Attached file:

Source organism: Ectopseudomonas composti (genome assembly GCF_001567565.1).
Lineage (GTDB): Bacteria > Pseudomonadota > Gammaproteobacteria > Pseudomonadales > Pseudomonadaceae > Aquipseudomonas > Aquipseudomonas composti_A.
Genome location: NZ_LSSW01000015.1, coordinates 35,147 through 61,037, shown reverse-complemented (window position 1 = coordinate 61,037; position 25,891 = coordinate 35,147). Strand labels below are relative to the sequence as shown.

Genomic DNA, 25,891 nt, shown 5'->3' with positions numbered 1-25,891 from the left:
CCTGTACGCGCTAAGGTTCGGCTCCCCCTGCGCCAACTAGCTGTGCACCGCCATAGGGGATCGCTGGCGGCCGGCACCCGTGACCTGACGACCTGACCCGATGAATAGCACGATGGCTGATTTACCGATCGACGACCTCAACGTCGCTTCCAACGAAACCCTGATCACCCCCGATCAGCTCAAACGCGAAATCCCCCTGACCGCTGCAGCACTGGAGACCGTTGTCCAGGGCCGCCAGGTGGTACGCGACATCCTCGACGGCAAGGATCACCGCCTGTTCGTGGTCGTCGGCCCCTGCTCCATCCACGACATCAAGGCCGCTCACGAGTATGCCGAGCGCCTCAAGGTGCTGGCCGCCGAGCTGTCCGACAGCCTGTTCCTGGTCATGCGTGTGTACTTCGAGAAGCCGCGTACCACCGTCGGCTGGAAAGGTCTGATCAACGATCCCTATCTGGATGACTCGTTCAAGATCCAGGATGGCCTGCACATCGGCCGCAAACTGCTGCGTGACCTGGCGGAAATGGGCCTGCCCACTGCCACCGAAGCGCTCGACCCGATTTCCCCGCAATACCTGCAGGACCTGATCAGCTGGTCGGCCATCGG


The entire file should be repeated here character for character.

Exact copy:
Source organism: Ectopseudomonas composti (genome assembly GCF_001567565.1).
Lineage (GTDB): Bacteria > Pseudomonadota > Gammaproteobacteria > Pseudomonadales > Pseudomonadaceae > Aquipseudomonas > Aquipseudomonas composti_A.
Genome location: NZ_LSSW01000015.1, coordinates 35,147 through 61,037, shown reverse-complemented (window position 1 = coordinate 61,037; position 25,891 = coordinate 35,147). Strand labels below are relative to the sequence as shown.

Genomic DNA, 25,891 nt, shown 5'->3' with positions numbered 1-25,891 from the left:
CCTGTACGCGCTAAGGTTCGGCTCCCCCTGCGCCAACTAGCTGTGCACCGCCATAGGGGATCGCTGGCGGCCGGCACCCGTGACCTGACGACCTGACCCGATGAATAGCACGATGGCTGATTTACCGATCGACGACCTCAACGTCGCTTCCAACGAAACCCTGATCACCCCCGATCAGCTCAAACGCGAAATCCCCCTGACCGCTGCAGCACTGGAGACCGTTGTCCAGGGCCGCCAGGTGGTACGCGACATCCTCGACGGCAAGGATCACCGCCTGTTCGTGGTCGTCGGCCCCTGCTCCATCCACGACATCAAGGCCGCTCACGAGTATGCCGAGCGCCTCAAGGTGCTGGCCGCCGAGCTGTCCGACAGCCTGTTCCTGGTCATGCGTGTGTACTTCGAGAAGCCGCGTACCACCGTCGGCTGGAAAGGTCTGATCAACGATCCCTATCTGGATGACTCGTTCAAGATCCAGGATGGCCTGCACATCGGCCGCAAACTGCTGCGTGACCTGGCGGAAATGGGCCTGCCCACTGCCACCGAAGCGCTCGACCCGATTTCCCCGCAATACCTGCAGGACCTGATCAGCTGGTCGGCCATCGG